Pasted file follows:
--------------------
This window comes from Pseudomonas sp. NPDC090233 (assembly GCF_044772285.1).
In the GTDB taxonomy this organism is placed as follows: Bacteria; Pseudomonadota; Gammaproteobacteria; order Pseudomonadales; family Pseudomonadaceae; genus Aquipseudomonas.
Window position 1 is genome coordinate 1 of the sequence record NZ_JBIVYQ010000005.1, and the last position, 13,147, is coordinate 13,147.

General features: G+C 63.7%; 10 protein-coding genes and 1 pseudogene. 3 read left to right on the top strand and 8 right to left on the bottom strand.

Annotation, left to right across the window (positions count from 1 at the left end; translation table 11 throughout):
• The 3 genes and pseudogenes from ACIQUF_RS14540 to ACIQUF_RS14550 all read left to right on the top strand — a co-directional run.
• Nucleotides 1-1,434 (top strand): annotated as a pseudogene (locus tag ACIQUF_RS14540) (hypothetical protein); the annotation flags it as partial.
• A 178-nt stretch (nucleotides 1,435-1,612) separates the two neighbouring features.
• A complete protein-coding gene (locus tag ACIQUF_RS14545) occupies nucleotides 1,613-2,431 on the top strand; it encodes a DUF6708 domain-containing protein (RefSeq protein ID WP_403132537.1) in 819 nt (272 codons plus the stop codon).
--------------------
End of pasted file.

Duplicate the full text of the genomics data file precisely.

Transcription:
This window comes from Pseudomonas sp. NPDC090233 (assembly GCF_044772285.1).
In the GTDB taxonomy this organism is placed as follows: Bacteria; Pseudomonadota; Gammaproteobacteria; order Pseudomonadales; family Pseudomonadaceae; genus Aquipseudomonas.
Window position 1 is genome coordinate 1 of the sequence record NZ_JBIVYQ010000005.1, and the last position, 13,147, is coordinate 13,147.

General features: G+C 63.7%; 10 protein-coding genes and 1 pseudogene. 3 read left to right on the top strand and 8 right to left on the bottom strand.

Annotation, left to right across the window (positions count from 1 at the left end; translation table 11 throughout):
• The 3 genes and pseudogenes from ACIQUF_RS14540 to ACIQUF_RS14550 all read left to right on the top strand — a co-directional run.
• Nucleotides 1-1,434 (top strand): annotated as a pseudogene (locus tag ACIQUF_RS14540) (hypothetical protein); the annotation flags it as partial.
• A 178-nt stretch (nucleotides 1,435-1,612) separates the two neighbouring features.
• A complete protein-coding gene (locus tag ACIQUF_RS14545) occupies nucleotides 1,613-2,431 on the top strand; it encodes a DUF6708 domain-containing protein (RefSeq protein ID WP_403132537.1) in 819 nt (272 codons plus the stop codon).